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History books say that after the fall of Rome, 'we' lost our understanding of their technology. But aqueducts, lots of Rome's buildings etc were still standing, monasteries had washing and toilet facilities, castles and palaces were built. Why were even the rich apparently content to live in stink, sit in windy garderobes etc? - you don't need more to see what I'm getting at. In fact was this the state of 'Europe' or were there wide differences?

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So you contend that the Royals knew how to build a huge sanitation system and didn't just to spite someone? –  Oldcat May 28 at 20:42

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Part of the answer may rely in the fact that post-Western Roman Empire European nobles/royals were not descendants of older established noble families, but were often warlords from what Romans would have considered "barbarian" tribes. They grew up in tribal, sometimes semi-nomadic, environments where sewerage and running water were not known or considered "must-haves".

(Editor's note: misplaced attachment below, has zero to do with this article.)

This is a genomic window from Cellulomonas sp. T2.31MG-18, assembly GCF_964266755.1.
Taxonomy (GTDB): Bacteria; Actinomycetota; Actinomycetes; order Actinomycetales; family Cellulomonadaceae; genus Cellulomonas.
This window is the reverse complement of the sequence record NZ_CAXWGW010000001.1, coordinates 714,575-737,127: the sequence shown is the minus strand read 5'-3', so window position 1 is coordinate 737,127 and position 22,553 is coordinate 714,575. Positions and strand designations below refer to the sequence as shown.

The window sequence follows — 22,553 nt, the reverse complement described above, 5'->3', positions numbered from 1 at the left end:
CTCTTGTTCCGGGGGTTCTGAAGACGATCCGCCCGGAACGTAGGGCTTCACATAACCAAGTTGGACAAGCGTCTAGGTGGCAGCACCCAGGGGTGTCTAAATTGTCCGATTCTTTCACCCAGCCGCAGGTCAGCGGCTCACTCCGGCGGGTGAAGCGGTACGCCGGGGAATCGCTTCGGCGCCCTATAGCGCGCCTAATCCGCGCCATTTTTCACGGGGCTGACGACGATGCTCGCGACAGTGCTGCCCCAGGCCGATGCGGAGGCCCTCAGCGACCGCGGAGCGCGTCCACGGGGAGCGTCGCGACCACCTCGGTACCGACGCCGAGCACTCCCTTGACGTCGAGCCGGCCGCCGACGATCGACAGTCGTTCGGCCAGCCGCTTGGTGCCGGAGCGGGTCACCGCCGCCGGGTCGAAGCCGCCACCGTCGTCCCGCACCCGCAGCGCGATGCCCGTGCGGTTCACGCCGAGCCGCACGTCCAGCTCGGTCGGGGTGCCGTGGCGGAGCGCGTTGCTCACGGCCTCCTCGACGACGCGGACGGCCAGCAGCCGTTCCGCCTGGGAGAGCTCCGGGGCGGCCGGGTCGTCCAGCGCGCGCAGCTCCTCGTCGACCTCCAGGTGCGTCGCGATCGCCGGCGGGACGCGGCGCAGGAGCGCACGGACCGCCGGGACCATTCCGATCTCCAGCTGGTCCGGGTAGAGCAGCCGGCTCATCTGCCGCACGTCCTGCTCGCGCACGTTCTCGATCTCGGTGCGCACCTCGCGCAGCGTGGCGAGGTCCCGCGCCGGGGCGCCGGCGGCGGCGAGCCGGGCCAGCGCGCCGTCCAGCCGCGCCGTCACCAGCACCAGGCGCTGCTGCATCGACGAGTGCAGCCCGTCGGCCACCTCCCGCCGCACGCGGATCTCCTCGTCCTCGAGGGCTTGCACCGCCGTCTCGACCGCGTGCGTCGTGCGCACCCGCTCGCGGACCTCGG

They didn't have it and didn't know they wanted it.

What I say would apply mostly to the beginning of the Middle Ages and they gradually adopted higher standards.

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But many of the National Trust's 'great houses' up to the 19th (even 20th century) didn't have 'proper sanitation'. I remember visiting one that had little pisspots that ladies (or their maids?) could hold under their skirts. –  Michael May 25 at 16:14
    
Indeed, the palace of versaille was apparently covered from floor to ceiling in excrement up until the 19th century! –  Alan Kael Ball May 29 at 9:37

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